Second-Line Aflibercept Reduces New-Onset Visual Impairments in Wet AMD

A study assessed the association between the rate of intravitreal anti-vascular endothelial growth factor therapy (VEGF) injections and second-line aflibercept use and visual impairment in patients with wet age‐related macular degeneration (AMD).

Five university hospitals and 14 central hospital districts provided data spanning 2015 through 2017 pertaining to anti-VEGF treatment, bevacizumab and aflibercept proportions, and new visual impairments attributed to wet AMD. Data covered 232,568 injections and 1,172 visual impairments.

During the study period, the annual number of anti-VEGF injections increased from 60,412 in 2015 to 93,589 in 2017—a 24% increased annual change. Annual aflibercept injections increased from 8,299 to 20,833—a 58.8% increased annual change. Between hospital districts, the three-year average for total anti-VEGF injections ranged from 9.6 to 21.1 (median, 13.3) per 1,000 citizens; aflibercept injections ranged from 0.8 to 4.0 (median, 1.9). Per the wet AMD primary protocol, the number of total anti-VEGF injections increased from 10.9 in 2015 to 15.2 in 2017 per 1,000 citizens with the pro re nata (PRN) protocol and from 11.3 to 18.9 with the treat‐and‐extend regimen (TER). In the hospital districts, an inverse correlation was observed between the three-year average of aflibercept injections as a second-line treatment and new-onset visual impairments (P=0.027). No significant differences were observed in the number of visual impairments between the PRN (1.23) and TER (1.14) protocols in the hospital districts per 1,000 citizens aged ≥64 years (P=0.713).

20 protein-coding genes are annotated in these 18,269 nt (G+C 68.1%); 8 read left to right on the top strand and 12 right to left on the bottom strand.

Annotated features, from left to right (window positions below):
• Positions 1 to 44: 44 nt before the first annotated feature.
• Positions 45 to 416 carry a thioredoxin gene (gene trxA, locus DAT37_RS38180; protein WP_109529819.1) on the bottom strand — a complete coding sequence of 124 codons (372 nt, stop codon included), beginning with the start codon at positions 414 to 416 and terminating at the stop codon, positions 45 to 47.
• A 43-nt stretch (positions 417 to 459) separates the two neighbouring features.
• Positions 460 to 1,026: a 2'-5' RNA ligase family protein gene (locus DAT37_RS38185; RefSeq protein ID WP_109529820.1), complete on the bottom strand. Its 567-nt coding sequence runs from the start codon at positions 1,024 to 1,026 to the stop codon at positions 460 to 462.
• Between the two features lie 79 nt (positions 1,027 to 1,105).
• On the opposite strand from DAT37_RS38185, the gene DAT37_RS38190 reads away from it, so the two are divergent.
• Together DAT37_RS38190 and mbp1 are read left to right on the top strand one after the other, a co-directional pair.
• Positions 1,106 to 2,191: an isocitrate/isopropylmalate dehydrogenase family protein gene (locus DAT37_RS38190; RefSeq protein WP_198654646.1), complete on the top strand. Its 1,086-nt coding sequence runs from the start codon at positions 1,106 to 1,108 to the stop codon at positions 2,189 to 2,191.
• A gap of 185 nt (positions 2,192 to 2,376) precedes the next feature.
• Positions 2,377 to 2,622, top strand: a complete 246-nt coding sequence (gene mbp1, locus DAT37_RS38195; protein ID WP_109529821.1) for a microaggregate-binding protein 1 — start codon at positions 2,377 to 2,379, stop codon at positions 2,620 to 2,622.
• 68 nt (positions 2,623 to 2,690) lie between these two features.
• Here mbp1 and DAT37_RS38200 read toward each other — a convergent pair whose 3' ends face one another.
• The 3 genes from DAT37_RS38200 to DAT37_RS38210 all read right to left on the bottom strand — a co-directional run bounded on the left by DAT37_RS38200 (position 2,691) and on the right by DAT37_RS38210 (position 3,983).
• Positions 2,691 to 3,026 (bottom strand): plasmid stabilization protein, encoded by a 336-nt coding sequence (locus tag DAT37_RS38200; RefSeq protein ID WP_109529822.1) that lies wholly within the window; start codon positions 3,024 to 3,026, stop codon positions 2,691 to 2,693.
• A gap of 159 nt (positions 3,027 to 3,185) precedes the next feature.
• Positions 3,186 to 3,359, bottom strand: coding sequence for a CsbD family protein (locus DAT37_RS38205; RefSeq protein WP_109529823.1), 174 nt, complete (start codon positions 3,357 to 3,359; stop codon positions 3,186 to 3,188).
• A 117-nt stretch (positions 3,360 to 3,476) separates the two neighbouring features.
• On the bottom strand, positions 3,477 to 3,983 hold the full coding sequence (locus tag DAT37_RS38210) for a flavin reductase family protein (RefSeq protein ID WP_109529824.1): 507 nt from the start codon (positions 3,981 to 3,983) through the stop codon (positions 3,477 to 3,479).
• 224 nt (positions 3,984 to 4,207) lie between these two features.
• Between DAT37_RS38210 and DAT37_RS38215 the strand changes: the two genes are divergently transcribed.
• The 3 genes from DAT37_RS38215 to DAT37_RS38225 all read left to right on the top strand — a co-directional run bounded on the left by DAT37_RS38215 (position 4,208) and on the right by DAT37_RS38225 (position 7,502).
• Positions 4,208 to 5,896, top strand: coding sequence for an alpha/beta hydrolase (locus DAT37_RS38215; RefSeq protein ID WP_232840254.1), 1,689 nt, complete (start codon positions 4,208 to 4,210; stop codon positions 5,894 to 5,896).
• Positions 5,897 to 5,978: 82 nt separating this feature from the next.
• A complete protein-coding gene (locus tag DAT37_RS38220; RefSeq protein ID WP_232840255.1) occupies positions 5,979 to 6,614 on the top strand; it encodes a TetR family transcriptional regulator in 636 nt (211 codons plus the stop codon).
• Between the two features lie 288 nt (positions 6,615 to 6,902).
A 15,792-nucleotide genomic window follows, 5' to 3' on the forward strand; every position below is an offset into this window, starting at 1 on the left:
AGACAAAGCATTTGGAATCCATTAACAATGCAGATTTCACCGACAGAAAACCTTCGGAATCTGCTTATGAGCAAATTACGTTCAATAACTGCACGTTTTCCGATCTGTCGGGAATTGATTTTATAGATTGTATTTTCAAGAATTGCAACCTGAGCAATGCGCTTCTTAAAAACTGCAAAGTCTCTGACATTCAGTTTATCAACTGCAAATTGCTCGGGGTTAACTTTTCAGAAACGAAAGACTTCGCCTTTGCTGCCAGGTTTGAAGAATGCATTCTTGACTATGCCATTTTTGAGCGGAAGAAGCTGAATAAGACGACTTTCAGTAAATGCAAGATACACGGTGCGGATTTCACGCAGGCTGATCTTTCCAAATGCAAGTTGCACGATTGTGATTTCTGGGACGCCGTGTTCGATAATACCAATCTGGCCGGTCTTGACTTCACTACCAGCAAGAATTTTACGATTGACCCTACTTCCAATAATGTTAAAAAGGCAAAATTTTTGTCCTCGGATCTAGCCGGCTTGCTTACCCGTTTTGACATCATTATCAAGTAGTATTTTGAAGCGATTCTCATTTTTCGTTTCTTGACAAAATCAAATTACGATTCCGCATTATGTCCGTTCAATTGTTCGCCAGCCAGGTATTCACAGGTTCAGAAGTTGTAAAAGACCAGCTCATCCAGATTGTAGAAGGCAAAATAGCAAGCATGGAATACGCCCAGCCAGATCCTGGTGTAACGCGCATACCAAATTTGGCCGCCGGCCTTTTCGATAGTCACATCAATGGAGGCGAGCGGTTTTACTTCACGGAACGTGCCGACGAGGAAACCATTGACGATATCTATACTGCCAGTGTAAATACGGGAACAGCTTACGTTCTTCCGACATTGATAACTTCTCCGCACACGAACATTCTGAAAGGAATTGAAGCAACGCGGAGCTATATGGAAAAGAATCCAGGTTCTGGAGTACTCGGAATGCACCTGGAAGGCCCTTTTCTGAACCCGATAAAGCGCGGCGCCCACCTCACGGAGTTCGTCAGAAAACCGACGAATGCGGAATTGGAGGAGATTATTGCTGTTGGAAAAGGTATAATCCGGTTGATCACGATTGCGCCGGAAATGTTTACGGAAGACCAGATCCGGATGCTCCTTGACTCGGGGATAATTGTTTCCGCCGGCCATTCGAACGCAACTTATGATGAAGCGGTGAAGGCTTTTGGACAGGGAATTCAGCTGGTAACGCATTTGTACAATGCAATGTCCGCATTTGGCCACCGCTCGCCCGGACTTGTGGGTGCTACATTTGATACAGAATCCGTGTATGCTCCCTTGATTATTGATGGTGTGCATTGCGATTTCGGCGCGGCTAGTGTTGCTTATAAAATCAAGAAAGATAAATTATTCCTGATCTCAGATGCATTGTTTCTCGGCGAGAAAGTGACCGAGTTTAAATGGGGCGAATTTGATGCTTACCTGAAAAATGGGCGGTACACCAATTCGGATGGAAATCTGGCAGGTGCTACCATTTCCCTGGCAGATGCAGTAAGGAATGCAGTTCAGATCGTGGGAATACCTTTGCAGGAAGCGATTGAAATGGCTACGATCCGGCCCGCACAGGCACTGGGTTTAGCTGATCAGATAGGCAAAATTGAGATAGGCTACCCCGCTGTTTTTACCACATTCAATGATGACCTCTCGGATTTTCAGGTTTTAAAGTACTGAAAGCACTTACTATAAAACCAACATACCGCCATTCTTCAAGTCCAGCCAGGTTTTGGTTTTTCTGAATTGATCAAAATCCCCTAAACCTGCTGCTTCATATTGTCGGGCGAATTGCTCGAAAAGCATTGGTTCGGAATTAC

“These results emphasize that the use of aflibercept injections as a second‐line treatment may decrease new-onset visual impairments,” concluded the authors.